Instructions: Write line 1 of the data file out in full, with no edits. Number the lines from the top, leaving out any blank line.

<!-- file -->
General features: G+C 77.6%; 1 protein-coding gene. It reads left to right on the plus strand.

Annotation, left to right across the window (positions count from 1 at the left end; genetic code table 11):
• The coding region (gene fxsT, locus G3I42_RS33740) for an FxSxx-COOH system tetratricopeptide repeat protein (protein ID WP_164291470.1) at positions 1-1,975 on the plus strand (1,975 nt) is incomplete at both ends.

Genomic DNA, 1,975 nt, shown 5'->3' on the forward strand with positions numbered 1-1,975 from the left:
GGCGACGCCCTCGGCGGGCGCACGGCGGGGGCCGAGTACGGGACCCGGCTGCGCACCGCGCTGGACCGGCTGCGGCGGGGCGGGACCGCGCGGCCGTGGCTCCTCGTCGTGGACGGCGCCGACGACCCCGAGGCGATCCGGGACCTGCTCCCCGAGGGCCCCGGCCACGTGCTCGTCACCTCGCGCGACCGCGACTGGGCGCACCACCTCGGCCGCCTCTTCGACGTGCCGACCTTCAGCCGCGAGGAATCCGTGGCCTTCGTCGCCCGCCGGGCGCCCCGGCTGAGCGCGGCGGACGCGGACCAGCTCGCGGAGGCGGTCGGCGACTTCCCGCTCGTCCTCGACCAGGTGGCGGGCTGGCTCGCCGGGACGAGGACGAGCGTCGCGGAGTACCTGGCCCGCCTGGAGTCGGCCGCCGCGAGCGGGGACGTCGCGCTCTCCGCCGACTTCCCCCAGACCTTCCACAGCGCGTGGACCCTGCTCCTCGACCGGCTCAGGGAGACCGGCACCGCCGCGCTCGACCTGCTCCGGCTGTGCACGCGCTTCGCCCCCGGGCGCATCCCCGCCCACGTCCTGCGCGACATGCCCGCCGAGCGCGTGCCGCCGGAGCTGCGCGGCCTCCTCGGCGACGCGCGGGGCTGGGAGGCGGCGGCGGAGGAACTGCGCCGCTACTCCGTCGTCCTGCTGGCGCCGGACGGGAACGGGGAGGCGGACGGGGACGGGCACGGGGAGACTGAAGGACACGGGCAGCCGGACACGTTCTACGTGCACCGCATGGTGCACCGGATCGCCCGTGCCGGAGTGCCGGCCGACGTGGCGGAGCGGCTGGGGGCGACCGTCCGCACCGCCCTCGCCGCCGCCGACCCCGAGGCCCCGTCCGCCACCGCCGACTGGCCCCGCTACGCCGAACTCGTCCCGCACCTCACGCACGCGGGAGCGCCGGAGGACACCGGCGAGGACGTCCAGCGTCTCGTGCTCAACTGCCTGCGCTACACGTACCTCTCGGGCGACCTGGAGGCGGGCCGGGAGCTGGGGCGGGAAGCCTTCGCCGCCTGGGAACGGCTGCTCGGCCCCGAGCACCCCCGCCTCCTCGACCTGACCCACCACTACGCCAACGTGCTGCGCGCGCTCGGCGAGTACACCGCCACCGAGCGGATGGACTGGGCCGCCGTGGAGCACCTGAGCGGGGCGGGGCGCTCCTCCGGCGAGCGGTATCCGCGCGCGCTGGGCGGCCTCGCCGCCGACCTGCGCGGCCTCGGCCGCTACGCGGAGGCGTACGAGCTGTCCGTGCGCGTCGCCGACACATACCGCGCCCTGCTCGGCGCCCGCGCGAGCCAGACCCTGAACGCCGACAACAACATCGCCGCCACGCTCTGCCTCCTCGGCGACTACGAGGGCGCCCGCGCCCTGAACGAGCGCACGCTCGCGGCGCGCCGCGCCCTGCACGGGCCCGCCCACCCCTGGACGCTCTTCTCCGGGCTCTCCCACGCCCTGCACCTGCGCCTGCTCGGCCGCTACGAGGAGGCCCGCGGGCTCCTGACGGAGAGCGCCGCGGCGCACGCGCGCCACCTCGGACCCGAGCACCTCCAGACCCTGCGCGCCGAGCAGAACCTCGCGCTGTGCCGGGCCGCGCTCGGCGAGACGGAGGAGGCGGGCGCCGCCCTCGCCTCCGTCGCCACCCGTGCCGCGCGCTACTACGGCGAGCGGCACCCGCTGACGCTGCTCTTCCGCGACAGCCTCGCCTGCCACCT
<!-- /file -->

General features: G+C 77.6%; 1 protein-coding gene. It reads left to right on the plus strand.